Indian street food restaurant Mughli is one of the curry mile’s most highly-regarded restaurants – and for good reason. Alongside the tried and tested classics, you’ll find a menu offering all manner of dishes from the Indian subcontinent and beyond.
The small plates section throws up the more interesting options, including the excellent General Tso’s cauliflower. As the name implies, this is Mughli’s nod to Indo-Chinese cuisine, featuring thick segments of lightly battered cauliflower, coated in a deep fiery chilli and tomato sauce, scattered with sesame seeds. It’s a wonderful dish, much lighter than the chicken-based equivalent found in Chinese restaurants, with no let-up on the bright, punchy flavours.
The Hakka chilli paneer is another fine choice, with small cubes of gently fried cheese smothered in soft saucy peppers and crispy onions. The only drawback is the inclusion of baby sweetcorn (the devil’s own vegetable), which adds an unwanted earthiness to the plate.
Seafood-lovers should go for the masala fish: gorgeous white hunks of fish, coated in a crispy, spicy batter, although the accompanying tamarind sauce doesn’t add much. The dhabba keema is the best of the small plates, largely thanks to the accompanying buttery flatbread. The keema is tasty enough on its own, sprinkled through with bright pink pickled onion slices, but becomes a whole new world of flavour and texture when scooped up with this delicious flaky bread.
The lamb nihari is a disappointment. Despite being billed as a slow-cooked lamb shank, the meat is tough, chewy and welded fast to the bone, proving difficult to carve into without sloshing the watery sauce everywhere. This gristly serving doesn’t compare to the nihari on offer at places like East Z East and Zouk, which use a richer, thicker sauce, into which the braised meat tumbles apart beautifully.
Far better is the kulchi, a bowl of Lahori minced lamb, bolstered with chunks of chicken tikka. Minced lamb can be uninspiring in the wrong hands, but Mughli gets the level of spice just right, not to mention adding a creaminess that complements but doesn’t dominate. It’s a standout dish.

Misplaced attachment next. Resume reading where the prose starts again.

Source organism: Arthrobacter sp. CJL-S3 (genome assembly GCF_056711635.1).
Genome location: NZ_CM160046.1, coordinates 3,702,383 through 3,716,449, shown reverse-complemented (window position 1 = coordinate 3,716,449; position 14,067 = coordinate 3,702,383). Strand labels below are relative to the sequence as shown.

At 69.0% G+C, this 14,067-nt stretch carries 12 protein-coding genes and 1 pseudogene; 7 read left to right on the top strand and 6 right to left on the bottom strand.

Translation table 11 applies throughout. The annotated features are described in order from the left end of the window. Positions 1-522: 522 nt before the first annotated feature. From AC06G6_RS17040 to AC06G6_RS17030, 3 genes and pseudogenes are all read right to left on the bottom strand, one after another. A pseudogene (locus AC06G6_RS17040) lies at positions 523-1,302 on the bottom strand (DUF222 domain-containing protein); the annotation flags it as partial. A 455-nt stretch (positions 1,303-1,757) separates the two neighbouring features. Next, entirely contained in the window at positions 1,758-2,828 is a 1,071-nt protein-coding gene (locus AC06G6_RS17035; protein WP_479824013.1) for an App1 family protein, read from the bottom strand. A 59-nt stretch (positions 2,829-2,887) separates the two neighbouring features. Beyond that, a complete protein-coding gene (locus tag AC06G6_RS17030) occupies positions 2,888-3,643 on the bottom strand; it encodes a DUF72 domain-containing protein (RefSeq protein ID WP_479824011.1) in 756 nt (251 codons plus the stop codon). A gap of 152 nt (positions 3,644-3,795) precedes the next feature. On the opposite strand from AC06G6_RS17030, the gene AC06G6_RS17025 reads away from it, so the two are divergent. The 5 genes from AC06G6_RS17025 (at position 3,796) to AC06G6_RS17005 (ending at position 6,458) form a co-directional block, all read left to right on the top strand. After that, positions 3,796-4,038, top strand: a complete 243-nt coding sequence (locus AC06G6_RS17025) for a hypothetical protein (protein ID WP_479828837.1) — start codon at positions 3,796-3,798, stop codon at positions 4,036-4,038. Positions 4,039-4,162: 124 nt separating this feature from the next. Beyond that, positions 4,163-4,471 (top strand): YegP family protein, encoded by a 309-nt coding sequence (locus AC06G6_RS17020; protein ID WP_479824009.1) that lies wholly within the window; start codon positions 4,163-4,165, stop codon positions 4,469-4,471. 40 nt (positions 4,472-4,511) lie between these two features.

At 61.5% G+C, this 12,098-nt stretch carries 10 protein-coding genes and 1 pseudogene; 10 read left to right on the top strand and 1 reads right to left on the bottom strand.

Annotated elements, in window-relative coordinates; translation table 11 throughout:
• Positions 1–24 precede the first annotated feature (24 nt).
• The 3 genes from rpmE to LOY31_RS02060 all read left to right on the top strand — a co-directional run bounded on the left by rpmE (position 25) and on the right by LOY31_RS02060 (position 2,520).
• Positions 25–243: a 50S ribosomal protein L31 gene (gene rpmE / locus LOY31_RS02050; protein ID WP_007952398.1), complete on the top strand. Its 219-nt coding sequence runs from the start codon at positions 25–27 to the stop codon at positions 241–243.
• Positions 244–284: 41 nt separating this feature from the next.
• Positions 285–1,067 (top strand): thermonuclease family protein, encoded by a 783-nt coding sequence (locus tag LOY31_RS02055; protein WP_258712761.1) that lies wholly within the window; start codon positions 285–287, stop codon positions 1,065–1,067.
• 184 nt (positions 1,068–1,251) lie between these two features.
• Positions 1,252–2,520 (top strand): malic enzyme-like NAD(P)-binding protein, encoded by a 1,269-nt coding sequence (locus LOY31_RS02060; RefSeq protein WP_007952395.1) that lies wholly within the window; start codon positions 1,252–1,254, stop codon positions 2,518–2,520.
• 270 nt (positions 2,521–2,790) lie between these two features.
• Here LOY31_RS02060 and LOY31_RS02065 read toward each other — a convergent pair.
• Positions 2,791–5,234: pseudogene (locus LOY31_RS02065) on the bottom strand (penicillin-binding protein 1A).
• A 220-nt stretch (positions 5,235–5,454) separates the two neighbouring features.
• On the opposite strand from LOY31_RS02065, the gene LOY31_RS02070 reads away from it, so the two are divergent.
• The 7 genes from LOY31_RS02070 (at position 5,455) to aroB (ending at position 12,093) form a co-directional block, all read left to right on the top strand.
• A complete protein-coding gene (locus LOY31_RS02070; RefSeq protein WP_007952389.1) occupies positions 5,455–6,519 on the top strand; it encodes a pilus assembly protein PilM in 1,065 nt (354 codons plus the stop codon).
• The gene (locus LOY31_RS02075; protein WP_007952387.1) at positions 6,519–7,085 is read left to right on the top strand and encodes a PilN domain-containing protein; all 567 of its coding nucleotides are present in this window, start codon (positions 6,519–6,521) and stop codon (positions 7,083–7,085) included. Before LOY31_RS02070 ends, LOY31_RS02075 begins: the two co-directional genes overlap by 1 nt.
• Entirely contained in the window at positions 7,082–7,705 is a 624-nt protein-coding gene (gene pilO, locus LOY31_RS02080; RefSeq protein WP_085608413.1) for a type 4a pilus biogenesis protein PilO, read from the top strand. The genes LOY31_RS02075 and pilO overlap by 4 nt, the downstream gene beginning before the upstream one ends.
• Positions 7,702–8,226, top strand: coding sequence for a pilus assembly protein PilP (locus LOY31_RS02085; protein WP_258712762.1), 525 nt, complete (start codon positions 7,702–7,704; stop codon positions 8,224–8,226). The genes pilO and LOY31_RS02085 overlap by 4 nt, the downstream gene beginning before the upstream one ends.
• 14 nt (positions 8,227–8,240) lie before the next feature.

As you’d expect with a menu so large, Mughli has some hits and misses. And while the slow-cooked lamb is a missed opportunity, the other items on the menu are up there with the best the city’s Indian restaurants have to offer.
Think about a drink to accompany the great British curry and the mind instantly wanders to those staple ‘Indian’ lagers Kingfisher and Cobra, and whilst there is a place for those two macro beers, to quote Tony Wilson, “This is Manchester, we do things differently here”.
And that is exactly what Mughli have done by becoming part of the ever-expanding craft beer scene in Manchester. Proprietors Haz and Saz Arshad have teamed up with local brewers First Chop Brewing Arm to create a beer to complement their tasty, spicy food.
The beer has a refreshing citrus, almost sweet taste
The result is Horn OK Please, a light ale. The name is a subtle nod to the authenticity of Mughli’s food, a phrase commonly seen on the rear of vehicles all over India, alerting other drivers that they can use their horn. The Stanley Chow designed label shows a cow, sacred in India, and ubiquitous on the roads.
The beer itself is pale straw-like in colour with a slight haze, this isn’t a heavily hopped beer but it doesn’t need to be. The beer has a refreshing citrus, almost sweet taste, which goes extremely well with the food as it complements the spices well. In summary, excellently crafted beer for excellently crafted food.
Drinks review by Stephen Wilson